Latest News

September 07, 2011
Researchers with the University of California, San Francisco and the University of California, Merced will examine the effectiveness of state and local anti-smoking programs across the United States to ensure that health authorities are able to use their increasingly limited resources to support and defend the most effective approaches.
August 23, 2011
State governments, including California as well as others in Canada and the United Kingdom, pour hundreds of millions of taxpayer dollars into major motion pictures that depict smoking -- leading to thousands of new teen smokers every year, a University of California, San Francisco (UCSF) researcher has found.
July 13, 2010
Early tobacco industry funding of the Framingham Heart Study delayed findings that eventually identified smoking as a major risk factor for heart disease, according to a UCSF analysis.
May 27, 2010
Three new UCSF studies describe the wide reach of the tobacco industry and its influence on young people, military veterans and national health care reform.
March 03, 2010
A new study co-authored by a UCSF resident physician and published this week examines why low-income countries are making poor progress in meeting international health goals. Study researcher Sanjay Basu, MD, PhD, of the Department of Medicine at UCSF and Division of General Internal Medicine at San Francisco General Hospital, said findings highlight the importance of looking at the entire health experience of a family, rather than just one or a few diseases.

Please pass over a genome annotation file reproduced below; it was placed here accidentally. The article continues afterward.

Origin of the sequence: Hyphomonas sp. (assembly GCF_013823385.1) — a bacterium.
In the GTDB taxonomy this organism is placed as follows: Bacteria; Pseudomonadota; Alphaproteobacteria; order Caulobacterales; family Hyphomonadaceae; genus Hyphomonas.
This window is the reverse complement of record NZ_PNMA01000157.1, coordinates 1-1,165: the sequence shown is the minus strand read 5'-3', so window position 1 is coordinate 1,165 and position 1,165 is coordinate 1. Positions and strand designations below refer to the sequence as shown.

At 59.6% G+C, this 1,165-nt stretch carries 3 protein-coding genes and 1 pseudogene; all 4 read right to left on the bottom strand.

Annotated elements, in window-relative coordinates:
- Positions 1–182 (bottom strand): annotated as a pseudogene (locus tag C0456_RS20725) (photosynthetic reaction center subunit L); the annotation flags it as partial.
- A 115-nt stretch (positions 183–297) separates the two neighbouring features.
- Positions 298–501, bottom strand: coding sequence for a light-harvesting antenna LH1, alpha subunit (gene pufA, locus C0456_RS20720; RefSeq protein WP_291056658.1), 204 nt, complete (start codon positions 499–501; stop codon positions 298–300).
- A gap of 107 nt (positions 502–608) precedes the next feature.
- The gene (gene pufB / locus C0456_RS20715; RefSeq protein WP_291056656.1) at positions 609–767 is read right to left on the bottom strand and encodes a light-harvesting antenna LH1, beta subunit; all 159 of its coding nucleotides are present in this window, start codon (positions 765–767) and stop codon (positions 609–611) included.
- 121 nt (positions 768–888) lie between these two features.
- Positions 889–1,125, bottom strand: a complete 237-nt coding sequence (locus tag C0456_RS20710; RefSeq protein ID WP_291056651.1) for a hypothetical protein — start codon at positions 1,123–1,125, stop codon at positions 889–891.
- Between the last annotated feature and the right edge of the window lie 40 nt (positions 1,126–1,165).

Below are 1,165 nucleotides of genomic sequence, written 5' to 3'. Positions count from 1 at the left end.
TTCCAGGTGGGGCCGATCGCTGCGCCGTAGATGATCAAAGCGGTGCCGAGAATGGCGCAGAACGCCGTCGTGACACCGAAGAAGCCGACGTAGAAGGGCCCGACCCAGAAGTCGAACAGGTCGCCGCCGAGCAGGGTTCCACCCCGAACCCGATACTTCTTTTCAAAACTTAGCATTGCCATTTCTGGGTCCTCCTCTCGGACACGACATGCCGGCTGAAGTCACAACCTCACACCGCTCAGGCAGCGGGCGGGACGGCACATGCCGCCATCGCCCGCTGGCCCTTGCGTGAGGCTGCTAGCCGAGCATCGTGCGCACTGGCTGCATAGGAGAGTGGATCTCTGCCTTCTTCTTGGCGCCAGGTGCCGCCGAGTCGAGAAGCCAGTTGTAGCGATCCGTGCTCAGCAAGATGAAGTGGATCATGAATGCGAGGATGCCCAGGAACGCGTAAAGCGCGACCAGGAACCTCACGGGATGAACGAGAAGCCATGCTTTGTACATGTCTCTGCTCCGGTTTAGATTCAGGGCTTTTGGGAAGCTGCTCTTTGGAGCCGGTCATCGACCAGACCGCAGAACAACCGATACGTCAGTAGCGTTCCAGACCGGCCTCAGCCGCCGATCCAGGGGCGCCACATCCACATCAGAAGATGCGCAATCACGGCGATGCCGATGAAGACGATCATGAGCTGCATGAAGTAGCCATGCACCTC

January 29, 2010
A UCSF analysis of published studies on the relationship between Alzheimer’s disease and smoking indicates that smoking cigarettes is a significant risk factor for the disease.
January 20, 2010
Non-smokers with both long-term exposure to second-hand cigarette smoke and narrowing of the artery that brings blood to the brain had three times the risk of developing dementia than people without either of those risk factors, according to a study led by a researcher at the San Francisco VA Medical Center.
January 20, 2010
Reducing salt in the American diet by as little as one-half teaspoon (or three grams) per day could prevent nearly 100,000 heart attacks and 92,000 deaths each year, according to a new study. Such benefits are on par with the benefits from reductions in smoking and could save the United States about $24 billion in healthcare costs, the researchers add.
January 12, 2010
African Americans comprise six percent of the California adult population, yet they account for over eight percent of the state’s smoking-attributable health care expenditures and 13 percent of smoking-attributable mortality costs, according to a new analysis by UCSF researchers.

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